i am trying to line breed larus, got a female with larus in her 5 generations, made the mating outcome check with my male (grandson of larus) and i got this outcome :

    Linebreeding – 5 generations Inbreeding
    Occurrences Ancestor Wright’s Hardiman’s
    3 – 5 2X VA1 Larus von Batu 00.79% 04.15%

    is that a good trial or a too long shot?

  116. Laura Says:

    I have a great male he is 4%, I am breeding to his daughter who is 6%, whats going to be the % of offspring. I dont plan any more inbreeding with this lines,.I have had the main line for 5 generations. The prcd is A, body type in every generation is the same. OFA’s good. All lived from 10-14 years, no problems till right befor they died of old age. Temperment is perfect. Does there seem anything I may need to know ?

  117. davidcavill Says:

    You can continue to mate closely as long as you are SURE there are no underlying problems. The best advice is you breed closely is two generations close and then bring in a male or female unrelated

  118. Rachel Says:

    Hi David,
    I just got a 9month old miniature schnauzer and the lady I got her from had her half brother (same father different mothers with no other inbreed in the pedigree) and he locked with her one time, if she is pregnant she would be five weeks along. She is not showing but her teats are swollen. Her vet will not do a spay because she is to far along. My concern isn’t just if the puppy’s will be healthy but how will it effect her being so young? I plan to have a ultra sound done next week to find out for sure. Her vet said she is either in a false pregnancy or she is only having one, maybe two puppy’s and that she may not ever show if she only has one. I guess my question is, should I find a vet that will termanate and spay her now or will she and the pup/puppy’s be okay if we go through with the pregnancy?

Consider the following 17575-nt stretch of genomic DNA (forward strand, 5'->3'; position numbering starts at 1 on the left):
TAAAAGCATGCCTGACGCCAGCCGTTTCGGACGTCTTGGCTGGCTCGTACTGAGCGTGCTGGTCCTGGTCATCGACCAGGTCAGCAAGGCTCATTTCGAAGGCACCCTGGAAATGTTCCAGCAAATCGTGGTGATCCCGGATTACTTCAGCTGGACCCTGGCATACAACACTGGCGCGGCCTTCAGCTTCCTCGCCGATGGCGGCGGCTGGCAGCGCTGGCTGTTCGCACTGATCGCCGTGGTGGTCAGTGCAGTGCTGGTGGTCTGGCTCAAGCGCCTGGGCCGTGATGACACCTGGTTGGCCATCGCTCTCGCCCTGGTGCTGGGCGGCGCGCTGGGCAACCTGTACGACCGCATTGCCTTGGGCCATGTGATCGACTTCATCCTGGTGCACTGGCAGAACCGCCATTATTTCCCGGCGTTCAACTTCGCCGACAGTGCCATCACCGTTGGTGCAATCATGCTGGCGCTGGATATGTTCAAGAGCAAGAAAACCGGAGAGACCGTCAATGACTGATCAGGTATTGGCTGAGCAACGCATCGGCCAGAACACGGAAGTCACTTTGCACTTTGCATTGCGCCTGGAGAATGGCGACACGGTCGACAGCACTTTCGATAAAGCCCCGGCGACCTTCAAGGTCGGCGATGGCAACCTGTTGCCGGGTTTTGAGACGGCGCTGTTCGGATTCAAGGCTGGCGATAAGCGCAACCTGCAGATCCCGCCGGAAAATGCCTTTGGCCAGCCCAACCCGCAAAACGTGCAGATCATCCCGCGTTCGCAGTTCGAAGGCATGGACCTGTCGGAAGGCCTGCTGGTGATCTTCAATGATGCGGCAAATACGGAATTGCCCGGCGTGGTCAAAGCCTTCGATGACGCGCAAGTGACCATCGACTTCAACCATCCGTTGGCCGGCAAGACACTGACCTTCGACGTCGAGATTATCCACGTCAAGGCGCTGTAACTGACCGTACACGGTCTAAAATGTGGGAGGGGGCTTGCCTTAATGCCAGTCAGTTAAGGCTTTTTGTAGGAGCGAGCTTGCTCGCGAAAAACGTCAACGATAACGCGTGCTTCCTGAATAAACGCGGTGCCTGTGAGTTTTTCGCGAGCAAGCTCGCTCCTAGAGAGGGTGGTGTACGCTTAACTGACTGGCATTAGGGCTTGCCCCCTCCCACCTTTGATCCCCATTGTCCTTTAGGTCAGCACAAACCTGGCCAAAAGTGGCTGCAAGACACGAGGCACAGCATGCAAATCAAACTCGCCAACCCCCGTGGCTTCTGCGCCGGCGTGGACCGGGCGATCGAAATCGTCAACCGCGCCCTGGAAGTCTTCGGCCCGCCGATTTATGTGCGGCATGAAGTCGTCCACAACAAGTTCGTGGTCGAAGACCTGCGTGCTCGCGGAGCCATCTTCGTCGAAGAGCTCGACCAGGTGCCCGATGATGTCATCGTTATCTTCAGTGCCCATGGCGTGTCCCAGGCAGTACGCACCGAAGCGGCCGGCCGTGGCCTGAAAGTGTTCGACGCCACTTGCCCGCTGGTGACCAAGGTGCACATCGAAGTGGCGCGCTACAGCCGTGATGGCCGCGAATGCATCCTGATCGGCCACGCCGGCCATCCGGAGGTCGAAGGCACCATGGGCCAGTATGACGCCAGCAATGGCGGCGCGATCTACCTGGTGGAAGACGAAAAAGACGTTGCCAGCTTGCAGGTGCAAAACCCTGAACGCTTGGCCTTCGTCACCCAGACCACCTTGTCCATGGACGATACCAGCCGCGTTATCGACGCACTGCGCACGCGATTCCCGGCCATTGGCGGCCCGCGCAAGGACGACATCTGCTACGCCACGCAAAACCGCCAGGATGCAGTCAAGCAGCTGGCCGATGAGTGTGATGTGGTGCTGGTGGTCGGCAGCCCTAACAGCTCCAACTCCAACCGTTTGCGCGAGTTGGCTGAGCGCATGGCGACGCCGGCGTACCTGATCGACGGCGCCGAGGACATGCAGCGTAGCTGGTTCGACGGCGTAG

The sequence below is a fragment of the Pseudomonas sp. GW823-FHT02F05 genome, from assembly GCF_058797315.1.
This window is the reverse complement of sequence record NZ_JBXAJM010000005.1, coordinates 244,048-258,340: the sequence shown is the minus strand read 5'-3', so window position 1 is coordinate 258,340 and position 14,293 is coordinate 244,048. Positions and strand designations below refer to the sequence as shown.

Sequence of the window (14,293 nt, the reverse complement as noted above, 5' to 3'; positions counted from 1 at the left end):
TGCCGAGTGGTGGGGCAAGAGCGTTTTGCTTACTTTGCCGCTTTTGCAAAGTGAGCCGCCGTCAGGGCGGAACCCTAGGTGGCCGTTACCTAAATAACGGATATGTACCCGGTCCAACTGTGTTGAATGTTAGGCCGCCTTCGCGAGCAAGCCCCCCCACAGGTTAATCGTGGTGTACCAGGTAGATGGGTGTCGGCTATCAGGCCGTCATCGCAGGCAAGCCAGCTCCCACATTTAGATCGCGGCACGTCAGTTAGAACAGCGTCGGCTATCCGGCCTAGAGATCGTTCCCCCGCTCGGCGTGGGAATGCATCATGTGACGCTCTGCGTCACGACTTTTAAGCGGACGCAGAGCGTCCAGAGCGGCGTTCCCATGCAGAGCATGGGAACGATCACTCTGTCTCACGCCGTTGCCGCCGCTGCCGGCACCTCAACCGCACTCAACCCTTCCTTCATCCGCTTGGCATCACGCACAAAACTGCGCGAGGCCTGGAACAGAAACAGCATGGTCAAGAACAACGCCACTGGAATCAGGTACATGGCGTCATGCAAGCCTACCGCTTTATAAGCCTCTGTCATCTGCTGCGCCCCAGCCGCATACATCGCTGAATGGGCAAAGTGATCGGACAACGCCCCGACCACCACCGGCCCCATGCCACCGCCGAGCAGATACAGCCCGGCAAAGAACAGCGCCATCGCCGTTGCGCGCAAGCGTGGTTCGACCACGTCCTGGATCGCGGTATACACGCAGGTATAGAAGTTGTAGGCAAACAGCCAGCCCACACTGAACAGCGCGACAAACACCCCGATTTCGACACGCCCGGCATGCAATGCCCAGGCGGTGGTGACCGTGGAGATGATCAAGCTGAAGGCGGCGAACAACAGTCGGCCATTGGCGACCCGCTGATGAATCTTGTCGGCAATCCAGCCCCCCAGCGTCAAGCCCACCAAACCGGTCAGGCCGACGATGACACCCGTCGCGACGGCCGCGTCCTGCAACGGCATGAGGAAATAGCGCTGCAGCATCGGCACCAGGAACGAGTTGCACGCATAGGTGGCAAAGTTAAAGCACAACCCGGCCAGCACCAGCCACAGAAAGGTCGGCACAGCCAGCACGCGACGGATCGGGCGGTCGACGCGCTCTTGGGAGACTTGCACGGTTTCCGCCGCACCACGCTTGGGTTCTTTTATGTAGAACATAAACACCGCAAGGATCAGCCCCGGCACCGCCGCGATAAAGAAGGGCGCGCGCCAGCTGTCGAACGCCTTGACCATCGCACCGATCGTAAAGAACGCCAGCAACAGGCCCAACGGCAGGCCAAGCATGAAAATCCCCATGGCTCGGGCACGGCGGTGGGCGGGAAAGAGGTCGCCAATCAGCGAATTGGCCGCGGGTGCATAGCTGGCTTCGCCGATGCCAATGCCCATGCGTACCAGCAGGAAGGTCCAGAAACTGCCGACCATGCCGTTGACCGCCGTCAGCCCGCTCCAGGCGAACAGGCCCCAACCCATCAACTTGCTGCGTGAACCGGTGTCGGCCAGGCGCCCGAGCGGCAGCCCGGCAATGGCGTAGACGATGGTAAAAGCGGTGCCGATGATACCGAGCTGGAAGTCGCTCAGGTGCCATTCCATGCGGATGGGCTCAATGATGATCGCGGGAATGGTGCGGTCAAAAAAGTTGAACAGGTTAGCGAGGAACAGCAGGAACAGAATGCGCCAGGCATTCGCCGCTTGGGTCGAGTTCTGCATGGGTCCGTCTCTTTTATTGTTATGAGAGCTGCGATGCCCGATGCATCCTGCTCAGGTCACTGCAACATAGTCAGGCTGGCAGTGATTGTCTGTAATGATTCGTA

• davidcavill Says:

      If you want the puppies and can find homes for them I would go along with the pregnancy – they are basically a healthy breed – just take care in the future! She would not have come into season if she was not ready to have puppies (there is no evidence I know of which confirms that there is any problem mating at the first season).

  119. Mary Robinson Says:

    This article helped. I am thinking of breeding an uncle/niece, through the male line. The niece’s father and niece’s uncle were brothers with same mom and dad. I began with a Shi-Chi, whose mom was AKC 100% ShihTzu and whose dad was AKC 100% Chihuahua. The Shi-Chi bitch mated with a small Yorkshire Terrier, with a Pomeranian mix. Both males were born to them, separate litters. One male is my Uncle. The other male bred to a full Shih Tzu bitch (no paperwork/AKC). Their was a female bitch born to that litter, which is my Niece. Your opinions, Sir?

    • davidcavill Says:

      Once you get into cross bred dogs you have know idea what problems might emerge. There are specific problems with some pedigree breeds but the advantage is that, by and large, you know what they are and can avoid them whether you are are breeder or potential owner. One you have an almost entirely random genome you certainly are likely to have hybrid vigor but there will still be genetic problems (as there are in humans) but these will entirely unpredictable. I have already seen a number of reports of genetic difficulties with some of the established cross breeds such as cockerpoos so I am afraid I un able to offer any useful advice

  120. Michele Misurelli Gillis Says: